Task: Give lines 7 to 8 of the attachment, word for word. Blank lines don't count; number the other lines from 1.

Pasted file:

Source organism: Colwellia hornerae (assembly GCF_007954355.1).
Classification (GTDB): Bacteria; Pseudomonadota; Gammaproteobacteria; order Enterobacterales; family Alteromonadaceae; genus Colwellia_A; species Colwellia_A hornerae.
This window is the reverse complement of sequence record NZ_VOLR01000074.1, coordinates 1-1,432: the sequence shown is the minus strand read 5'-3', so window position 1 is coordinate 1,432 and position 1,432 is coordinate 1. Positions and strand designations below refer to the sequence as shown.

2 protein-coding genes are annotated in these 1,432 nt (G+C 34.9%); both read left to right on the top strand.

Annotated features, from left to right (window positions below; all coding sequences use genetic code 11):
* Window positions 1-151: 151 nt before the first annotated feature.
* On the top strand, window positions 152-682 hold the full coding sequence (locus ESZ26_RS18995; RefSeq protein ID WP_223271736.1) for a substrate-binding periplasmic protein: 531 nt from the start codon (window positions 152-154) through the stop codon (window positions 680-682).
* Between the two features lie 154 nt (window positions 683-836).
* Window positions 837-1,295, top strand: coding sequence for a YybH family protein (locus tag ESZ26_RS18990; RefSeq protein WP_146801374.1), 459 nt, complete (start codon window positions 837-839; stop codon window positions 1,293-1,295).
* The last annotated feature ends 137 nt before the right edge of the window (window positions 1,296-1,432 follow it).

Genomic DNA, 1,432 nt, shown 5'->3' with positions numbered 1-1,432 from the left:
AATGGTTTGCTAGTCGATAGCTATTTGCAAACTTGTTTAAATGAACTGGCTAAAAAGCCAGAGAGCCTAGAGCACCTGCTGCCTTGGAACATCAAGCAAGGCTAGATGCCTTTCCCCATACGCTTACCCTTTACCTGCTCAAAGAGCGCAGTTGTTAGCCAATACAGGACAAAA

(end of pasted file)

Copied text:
* On the top strand, window positions 152-682 hold the full coding sequence (locus ESZ26_RS18995; RefSeq protein ID WP_223271736.1) for a substrate-binding periplasmic protein: 531 nt from the start codon (window positions 152-154) through the stop codon (window positions 680-682).
* Between the two features lie 154 nt (window positions 683-836).